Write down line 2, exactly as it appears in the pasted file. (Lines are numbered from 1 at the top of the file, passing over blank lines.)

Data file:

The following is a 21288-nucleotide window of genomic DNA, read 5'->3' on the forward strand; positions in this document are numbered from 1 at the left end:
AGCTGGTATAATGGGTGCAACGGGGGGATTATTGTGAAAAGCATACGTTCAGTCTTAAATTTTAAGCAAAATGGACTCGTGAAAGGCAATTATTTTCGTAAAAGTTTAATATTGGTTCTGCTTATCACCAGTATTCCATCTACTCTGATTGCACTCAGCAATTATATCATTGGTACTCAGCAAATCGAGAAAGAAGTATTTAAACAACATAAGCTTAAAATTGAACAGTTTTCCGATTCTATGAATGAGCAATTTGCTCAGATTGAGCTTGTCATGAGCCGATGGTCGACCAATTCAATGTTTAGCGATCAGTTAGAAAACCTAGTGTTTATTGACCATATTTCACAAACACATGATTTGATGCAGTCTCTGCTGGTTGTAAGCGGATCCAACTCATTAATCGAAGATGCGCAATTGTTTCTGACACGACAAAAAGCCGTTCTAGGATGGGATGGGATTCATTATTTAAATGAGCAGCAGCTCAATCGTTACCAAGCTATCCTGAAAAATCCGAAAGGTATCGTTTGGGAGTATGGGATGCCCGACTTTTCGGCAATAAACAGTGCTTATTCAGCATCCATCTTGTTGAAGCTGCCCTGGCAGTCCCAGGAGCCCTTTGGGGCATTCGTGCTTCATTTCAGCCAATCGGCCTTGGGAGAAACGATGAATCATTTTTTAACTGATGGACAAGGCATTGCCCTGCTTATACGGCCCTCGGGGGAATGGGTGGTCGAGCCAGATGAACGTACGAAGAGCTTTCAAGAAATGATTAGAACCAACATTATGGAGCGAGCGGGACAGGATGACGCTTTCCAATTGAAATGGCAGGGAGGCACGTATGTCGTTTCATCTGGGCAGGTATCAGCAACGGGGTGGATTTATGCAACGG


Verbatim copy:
AGCTGGTATAATGGGTGCAACGGGGGGATTATTGTGAAAAGCATACGTTCAGTCTTAAATTTTAAGCAAAATGGACTCGTGAAAGGCAATTATTTTCGTAAAAGTTTAATATTGGTTCTGCTTATCACCAGTATTCCATCTACTCTGATTGCACTCAGCAATTATATCATTGGTACTCAGCAAATCGAGAAAGAAGTATTTAAACAACATAAGCTTAAAATTGAACAGTTTTCCGATTCTATGAATGAGCAATTTGCTCAGATTGAGCTTGTCATGAGCCGATGGTCGACCAATTCAATGTTTAGCGATCAGTTAGAAAACCTAGTGTTTATTGACCATATTTCACAAACACATGATTTGATGCAGTCTCTGCTGGTTGTAAGCGGATCCAACTCATTAATCGAAGATGCGCAATTGTTTCTGACACGACAAAAAGCCGTTCTAGGATGGGATGGGATTCATTATTTAAATGAGCAGCAGCTCAATCGTTACCAAGCTATCCTGAAAAATCCGAAAGGTATCGTTTGGGAGTATGGGATGCCCGACTTTTCGGCAATAAACAGTGCTTATTCAGCATCCATCTTGTTGAAGCTGCCCTGGCAGTCCCAGGAGCCCTTTGGGGCATTCGTGCTTCATTTCAGCCAATCGGCCTTGGGAGAAACGATGAATCATTTTTTAACTGATGGACAAGGCATTGCCCTGCTTATACGGCCCTCGGGGGAATGGGTGGTCGAGCCAGATGAACGTACGAAGAGCTTTCAAGAAATGATTAGAACCAACATTATGGAGCGAGCGGGACAGGATGACGCTTTCCAATTGAAATGGCAGGGAGGCACGTATGTCGTTTCATCTGGGCAGGTATCAGCAACGGGGTGGATTTATGCAACGG